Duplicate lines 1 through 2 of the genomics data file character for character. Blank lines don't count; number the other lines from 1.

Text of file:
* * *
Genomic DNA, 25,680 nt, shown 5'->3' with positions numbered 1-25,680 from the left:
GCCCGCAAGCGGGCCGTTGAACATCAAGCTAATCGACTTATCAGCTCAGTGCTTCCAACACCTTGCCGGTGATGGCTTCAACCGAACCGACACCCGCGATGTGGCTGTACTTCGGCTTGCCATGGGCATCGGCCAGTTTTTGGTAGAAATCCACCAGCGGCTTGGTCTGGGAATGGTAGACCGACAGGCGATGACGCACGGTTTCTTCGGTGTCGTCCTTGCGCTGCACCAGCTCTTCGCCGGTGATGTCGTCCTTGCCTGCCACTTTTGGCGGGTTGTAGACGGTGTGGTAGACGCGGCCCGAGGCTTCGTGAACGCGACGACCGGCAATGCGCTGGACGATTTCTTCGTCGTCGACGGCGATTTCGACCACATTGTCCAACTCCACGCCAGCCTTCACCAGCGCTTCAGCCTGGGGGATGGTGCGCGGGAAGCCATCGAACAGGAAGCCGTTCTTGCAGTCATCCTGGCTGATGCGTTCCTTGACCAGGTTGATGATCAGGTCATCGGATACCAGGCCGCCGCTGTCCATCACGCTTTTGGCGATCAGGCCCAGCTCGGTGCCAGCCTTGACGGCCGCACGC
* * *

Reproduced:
Genomic DNA, 25,680 nt, shown 5'->3' with positions numbered 1-25,680 from the left:
GCCCGCAAGCGGGCCGTTGAACATCAAGCTAATCGACTTATCAGCTCAGTGCTTCCAACACCTTGCCGGTGATGGCTTCAACCGAACCGACACCCGCGATGTGGCTGTACTTCGGCTTGCCATGGGCATCGGCCAGTTTTTGGTAGAAATCCACCAGCGGCTTGGTCTGGGAATGGTAGACCGACAGGCGATGACGCACGGTTTCTTCGGTGTCGTCCTTGCGCTGCACCAGCTCTTCGCCGGTGATGTCGTCCTTGCCTGCCACTTTTGGCGGGTTGTAGACGGTGTGGTAGACGCGGCCCGAGGCTTCGTGAACGCGACGACCGGCAATGCGCTGGACGATTTCTTCGTCGTCGACGGCGATTTCGACCACATTGTCCAACTCCACGCCAGCCTTCACCAGCGCTTCAGCCTGGGGGATGGTGCGCGGGAAGCCATCGAACAGGAAGCCGTTCTTGCAGTCATCCTGGCTGATGCGTTCCTTGACCAGGTTGATGATCAGGTCATCGGATACCAGGCCGCCGCTGTCCATCACGCTTTTGGCGATCAGGCCCAGCTCGGTGCCAGCCTTGACGGCCGCACGC